COVID-19 - Important considerations for Directors

Directors of companies have a duty to act in the interest of the business.

The current COVID-19 situation has brought about unprecedented times and difficulties for all types of commerce.

As the Government sways from bringing staff back to work to encouraging employees to work from home, directors continue to face a raft of decisions and challenges against a backdrop of economic uncertainty, the end of the furlough scheme and planning for the repayment of government loans.

John Baddeley, director in the company commercial team at Wake Smith, looks at the important considerations for directors in the current climate.

“Directors of all UK companies must comply with their statutory duties under the Companies Act 2006. A breach can lead to potential civil or criminal liability and the risk of disqualification.

“Businesses are currently facing a host of support measures from the Government to assist them through the difficulties including time to pay arrangements for tax, business rates holidays for some retail, hospitality and leisure businesses, business interruption loans for small and medium businesses and lending facilities to raise working capital.

“The current furlough scheme comes to an end in October and some businesses are facing very tough decisions especially as it looks as though there may be further restrictions in the near future eroding fragile business confidence.

“Directors should have already looked at their duties to the company and its financial position before considering adopting some of these measures.

“COVID-19 has also raised a number of specific risks for directors, testing compliance with the duties to promote the success of the company and to exercise diligence and care.

“Directors are now having to balance success in the long term with imminent threats to their business from COVID-19, scrutinising their judgment and skill, whilst maintaining the interests of competing stakeholders.

“Additional duties and obligations, such as health and safety, add further complexity to directors’ decisions in these uncertain times.”

General directors duties

Each director must:

Ensure their actions are within the powers granted to them by the company’s constitution and are for a proper purpose

Act in a way they consider will promote the success of the company for the benefits of its members as a whole.

Consider various stakeholders’ interests and, if a company’s solvency is in question, the emphasis of the duty changes so its creditors’ interests are of paramount importance.

Exercise independent judgment, not submitting to the will of others or acting in a way which restricts the board’s future decisions. Directors can rely on advice, only if they exercise their own judgment in following or not following the advice.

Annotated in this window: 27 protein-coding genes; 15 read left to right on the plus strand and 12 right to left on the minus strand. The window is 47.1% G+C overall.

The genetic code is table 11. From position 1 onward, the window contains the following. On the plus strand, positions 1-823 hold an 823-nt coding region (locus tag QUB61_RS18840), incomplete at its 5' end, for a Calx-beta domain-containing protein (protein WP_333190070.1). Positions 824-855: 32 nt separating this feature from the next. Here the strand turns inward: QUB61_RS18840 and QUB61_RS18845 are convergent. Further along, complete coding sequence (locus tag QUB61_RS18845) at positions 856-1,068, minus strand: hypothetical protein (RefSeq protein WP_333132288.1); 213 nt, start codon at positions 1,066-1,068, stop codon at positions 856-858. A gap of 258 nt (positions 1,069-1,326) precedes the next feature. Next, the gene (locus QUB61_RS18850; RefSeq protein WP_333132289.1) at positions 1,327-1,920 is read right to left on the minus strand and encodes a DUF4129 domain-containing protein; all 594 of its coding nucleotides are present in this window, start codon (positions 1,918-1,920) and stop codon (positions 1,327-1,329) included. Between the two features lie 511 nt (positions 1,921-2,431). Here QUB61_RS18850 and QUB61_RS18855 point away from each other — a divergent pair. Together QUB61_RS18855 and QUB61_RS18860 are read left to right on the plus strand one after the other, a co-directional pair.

Exercise reasonable knowledge, experience, care, skill and diligence expected of a person in their position, and their actual knowledge, skill and experience.

Remain informed about their company’s affairs, especially in a fast moving scenario such as COVID-19, but rely on the expertise and experience of others, or delegate sensibly, without devolving their own responsibility.

Avoid conflicts of interest and not accept benefits from third parties.

Knowing the financial position of the company

At this time it is essential for directors to:

Have up to date knowledge of the finances of the company through more frequent meetings, reports and accounts.

Scrutinise all transactions to ensure compliance with the directors’ duties to the company.

Review factors which may affect turnover and profit, for example, supply chain issues, reduced demand, increased demand, logistics problems, staffing.

Check agreements such as changes in supplier terms, revised payment terms, rent reductions.

Review any consideration of any loans and compliance with directors’ duties to the company and the interests of creditors.

Steps for businesses to aid directors

All companies can help their directors comply with their duties and mitigate issues should concerns about solvency arise by:

Holding regular board meetings and ensure that decisions are properly justified and recorded.

Adopting robust procedures to identify circumstances in which duties around conflicts of interest may be breached.

Maintaining communications and constant reviews detailing up to date decisions.

Ensuring the board receives, and acts on, up to date financial information.

Taking professional advice at an early stage if the company is struggling.

For further advice on company commercial matters contact John Baddeley at

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